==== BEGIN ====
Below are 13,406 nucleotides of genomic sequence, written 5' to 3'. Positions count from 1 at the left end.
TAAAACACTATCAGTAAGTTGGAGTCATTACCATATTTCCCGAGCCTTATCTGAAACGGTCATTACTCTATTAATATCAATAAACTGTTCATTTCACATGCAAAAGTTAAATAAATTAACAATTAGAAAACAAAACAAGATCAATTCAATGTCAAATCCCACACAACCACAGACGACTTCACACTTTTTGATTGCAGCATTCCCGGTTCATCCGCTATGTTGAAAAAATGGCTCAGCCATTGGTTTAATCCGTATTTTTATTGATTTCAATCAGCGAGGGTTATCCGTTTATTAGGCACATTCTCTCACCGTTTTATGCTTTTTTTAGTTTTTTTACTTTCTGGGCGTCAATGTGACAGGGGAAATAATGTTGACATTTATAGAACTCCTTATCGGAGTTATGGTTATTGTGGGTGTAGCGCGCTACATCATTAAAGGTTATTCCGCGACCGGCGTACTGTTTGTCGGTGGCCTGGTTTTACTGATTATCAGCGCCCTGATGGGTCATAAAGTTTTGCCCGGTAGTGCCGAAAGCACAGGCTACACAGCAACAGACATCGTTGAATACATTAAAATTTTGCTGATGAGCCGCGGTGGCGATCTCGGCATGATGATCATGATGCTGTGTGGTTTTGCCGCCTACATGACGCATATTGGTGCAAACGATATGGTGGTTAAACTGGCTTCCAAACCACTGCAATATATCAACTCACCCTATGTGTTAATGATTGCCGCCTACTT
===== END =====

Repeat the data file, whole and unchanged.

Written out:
Below are 13,406 nucleotides of genomic sequence, written 5' to 3'. Positions count from 1 at the left end.
TAAAACACTATCAGTAAGTTGGAGTCATTACCATATTTCCCGAGCCTTATCTGAAACGGTCATTACTCTATTAATATCAATAAACTGTTCATTTCACATGCAAAAGTTAAATAAATTAACAATTAGAAAACAAAACAAGATCAATTCAATGTCAAATCCCACACAACCACAGACGACTTCACACTTTTTGATTGCAGCATTCCCGGTTCATCCGCTATGTTGAAAAAATGGCTCAGCCATTGGTTTAATCCGTATTTTTATTGATTTCAATCAGCGAGGGTTATCCGTTTATTAGGCACATTCTCTCACCGTTTTATGCTTTTTTTAGTTTTTTTACTTTCTGGGCGTCAATGTGACAGGGGAAATAATGTTGACATTTATAGAACTCCTTATCGGAGTTATGGTTATTGTGGGTGTAGCGCGCTACATCATTAAAGGTTATTCCGCGACCGGCGTACTGTTTGTCGGTGGCCTGGTTTTACTGATTATCAGCGCCCTGATGGGTCATAAAGTTTTGCCCGGTAGTGCCGAAAGCACAGGCTACACAGCAACAGACATCGTTGAATACATTAAAATTTTGCTGATGAGCCGCGGTGGCGATCTCGGCATGATGATCATGATGCTGTGTGGTTTTGCCGCCTACATGACGCATATTGGTGCAAACGATATGGTGGTTAAACTGGCTTCCAAACCACTGCAATATATCAACTCACCCTATGTGTTAATGATTGCCGCCTACTT